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I found this site the other day and I noticed that I have been seeing fewer and fewer really bright, bold, what I would describe as highlighter-esque colors these days in user interfaces that use flat design. Is there a reason for that? What should I take into consideration, if anything, when picking a colorscheme for site or app that uses a flat UI?

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The 'flat design' aesthetic tends to favor large blocks of solid colors. If all of your colors are 'highlighter-esque' then you just end up with an incredibly busy UI where nothing stands out as they are all competing equally for your attention.

Intense vibrant colors--in UI design, at least--are there to draw attention so should only be used sparingly...just as you would with a true highlighter.

Else, you end up with a hot dog stand:

enter image description here

  • that's the most beautiful UI I've ever seen – Anindya Basu May 7 '14 at 16:27
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    I can't see red and yellow together without thinking about hot dog stand. Thanks, Microsoft. – mcrumley May 7 '14 at 17:35
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The answer doesn't depend on wether its flat or 3D because bright "highlighteresque" colors are harsh to the eyes, hard to read, and don't comply with usability guidelines for people with color blindness et. al. As an accent color they are fine but large swaths wouldn't be advisable nor would it be advised to place text on top of that sort of interface. As always context is everything but in light of the question. Not advised.

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Harsh colors are one of those things that break through the unconscious into conscious awareness as an annoyance when in an interface. In other words, some UI choices, like counterintuitive navigation, fatigue users and they might not know the culprit. However, people usually speak up, knowing exactly why they don't enjoy an interface when it comes to the color scheme. So the palette will naturally tend toward more soothing colors in further iterations.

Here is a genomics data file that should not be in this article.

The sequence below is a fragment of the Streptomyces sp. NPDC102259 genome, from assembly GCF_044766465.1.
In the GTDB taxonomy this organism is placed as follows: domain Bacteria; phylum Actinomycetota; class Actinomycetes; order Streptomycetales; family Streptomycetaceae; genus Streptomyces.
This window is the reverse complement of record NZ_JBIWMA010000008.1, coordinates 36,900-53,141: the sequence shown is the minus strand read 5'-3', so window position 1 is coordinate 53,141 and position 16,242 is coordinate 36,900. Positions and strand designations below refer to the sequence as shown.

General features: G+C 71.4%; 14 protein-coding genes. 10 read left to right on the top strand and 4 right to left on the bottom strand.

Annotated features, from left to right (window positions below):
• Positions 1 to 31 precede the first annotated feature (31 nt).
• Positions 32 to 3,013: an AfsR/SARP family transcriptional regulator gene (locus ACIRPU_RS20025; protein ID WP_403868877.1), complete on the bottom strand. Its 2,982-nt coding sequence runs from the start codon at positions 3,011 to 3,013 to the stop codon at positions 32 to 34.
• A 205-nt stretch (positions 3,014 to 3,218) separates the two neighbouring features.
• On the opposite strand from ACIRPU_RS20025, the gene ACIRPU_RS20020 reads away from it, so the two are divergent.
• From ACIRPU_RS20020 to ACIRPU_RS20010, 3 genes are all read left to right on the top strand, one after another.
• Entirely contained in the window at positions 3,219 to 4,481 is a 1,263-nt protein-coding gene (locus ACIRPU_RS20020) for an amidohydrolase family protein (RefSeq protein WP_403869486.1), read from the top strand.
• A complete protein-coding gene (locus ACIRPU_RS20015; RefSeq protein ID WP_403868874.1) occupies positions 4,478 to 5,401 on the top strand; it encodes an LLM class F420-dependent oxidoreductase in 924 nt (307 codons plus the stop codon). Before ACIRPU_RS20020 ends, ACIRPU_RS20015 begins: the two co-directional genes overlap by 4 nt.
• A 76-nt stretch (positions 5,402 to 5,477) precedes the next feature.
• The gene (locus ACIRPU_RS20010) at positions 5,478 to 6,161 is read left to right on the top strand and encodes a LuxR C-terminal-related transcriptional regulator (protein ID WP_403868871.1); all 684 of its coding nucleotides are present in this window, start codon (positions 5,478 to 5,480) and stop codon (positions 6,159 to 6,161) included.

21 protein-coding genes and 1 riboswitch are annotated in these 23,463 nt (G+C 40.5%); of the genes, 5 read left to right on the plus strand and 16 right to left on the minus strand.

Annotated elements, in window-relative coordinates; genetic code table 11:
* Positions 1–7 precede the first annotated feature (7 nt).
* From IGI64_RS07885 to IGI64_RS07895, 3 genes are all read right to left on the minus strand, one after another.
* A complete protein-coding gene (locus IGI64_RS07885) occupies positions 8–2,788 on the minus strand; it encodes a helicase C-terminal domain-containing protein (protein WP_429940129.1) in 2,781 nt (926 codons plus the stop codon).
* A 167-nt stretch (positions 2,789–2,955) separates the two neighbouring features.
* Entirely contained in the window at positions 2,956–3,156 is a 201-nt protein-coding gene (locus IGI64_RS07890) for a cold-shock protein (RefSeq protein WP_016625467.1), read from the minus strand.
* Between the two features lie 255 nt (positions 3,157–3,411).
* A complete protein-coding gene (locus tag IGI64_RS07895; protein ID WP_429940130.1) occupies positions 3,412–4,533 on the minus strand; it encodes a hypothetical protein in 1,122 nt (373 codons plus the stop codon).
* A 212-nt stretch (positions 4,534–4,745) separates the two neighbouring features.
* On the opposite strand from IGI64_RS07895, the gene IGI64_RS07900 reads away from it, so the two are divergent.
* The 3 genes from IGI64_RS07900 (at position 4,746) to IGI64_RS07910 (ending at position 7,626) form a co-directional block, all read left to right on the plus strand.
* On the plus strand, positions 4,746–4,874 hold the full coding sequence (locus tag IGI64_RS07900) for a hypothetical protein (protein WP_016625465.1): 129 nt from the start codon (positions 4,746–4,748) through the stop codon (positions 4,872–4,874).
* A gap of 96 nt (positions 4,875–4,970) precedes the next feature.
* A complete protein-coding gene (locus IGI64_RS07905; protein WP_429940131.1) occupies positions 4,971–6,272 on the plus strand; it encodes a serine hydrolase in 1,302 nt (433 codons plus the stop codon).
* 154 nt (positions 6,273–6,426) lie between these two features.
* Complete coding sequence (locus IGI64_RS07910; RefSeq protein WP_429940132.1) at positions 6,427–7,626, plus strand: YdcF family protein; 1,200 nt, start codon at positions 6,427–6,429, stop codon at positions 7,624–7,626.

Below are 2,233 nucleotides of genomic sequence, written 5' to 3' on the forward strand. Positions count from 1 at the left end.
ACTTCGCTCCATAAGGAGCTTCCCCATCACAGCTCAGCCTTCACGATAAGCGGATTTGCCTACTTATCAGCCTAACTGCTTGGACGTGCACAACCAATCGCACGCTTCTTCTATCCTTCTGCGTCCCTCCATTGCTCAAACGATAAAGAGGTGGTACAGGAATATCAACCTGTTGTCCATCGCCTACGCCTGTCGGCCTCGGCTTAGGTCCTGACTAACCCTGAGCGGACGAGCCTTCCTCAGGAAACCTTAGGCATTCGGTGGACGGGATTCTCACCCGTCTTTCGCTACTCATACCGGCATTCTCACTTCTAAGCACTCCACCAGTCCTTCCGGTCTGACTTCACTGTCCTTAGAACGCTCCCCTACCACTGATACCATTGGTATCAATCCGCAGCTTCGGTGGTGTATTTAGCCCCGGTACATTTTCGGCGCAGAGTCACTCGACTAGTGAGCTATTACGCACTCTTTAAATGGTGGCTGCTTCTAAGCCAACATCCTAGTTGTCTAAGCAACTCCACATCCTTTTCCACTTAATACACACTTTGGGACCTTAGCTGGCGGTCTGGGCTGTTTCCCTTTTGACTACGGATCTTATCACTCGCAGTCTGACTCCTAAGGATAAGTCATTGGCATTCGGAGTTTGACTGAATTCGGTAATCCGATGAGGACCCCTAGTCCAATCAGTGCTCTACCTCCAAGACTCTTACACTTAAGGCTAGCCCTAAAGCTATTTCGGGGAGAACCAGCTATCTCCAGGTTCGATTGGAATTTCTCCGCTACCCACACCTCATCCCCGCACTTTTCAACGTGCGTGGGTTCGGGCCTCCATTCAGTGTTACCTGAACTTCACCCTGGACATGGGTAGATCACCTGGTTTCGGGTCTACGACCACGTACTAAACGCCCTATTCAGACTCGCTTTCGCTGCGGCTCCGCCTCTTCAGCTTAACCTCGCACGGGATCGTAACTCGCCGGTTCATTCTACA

In addition, by not using harsh colors in your main palette, you can get people's attention when you need to by injecting a bold color occasionally for promotional or warning purposes.

You ask what considerations to keep in mind when developing your color scheme.

I like playing around in Illustrator to find 5 colors that will serve me well. You can also use online color resources like colourlovers.com and kuler.adobe.com. These are good starting places - but then you'll need to adjust them when you bring these colors into your actual UI and fonts.

I usually end up with 3-5 main palette colors and a handful of system and secondary colors.

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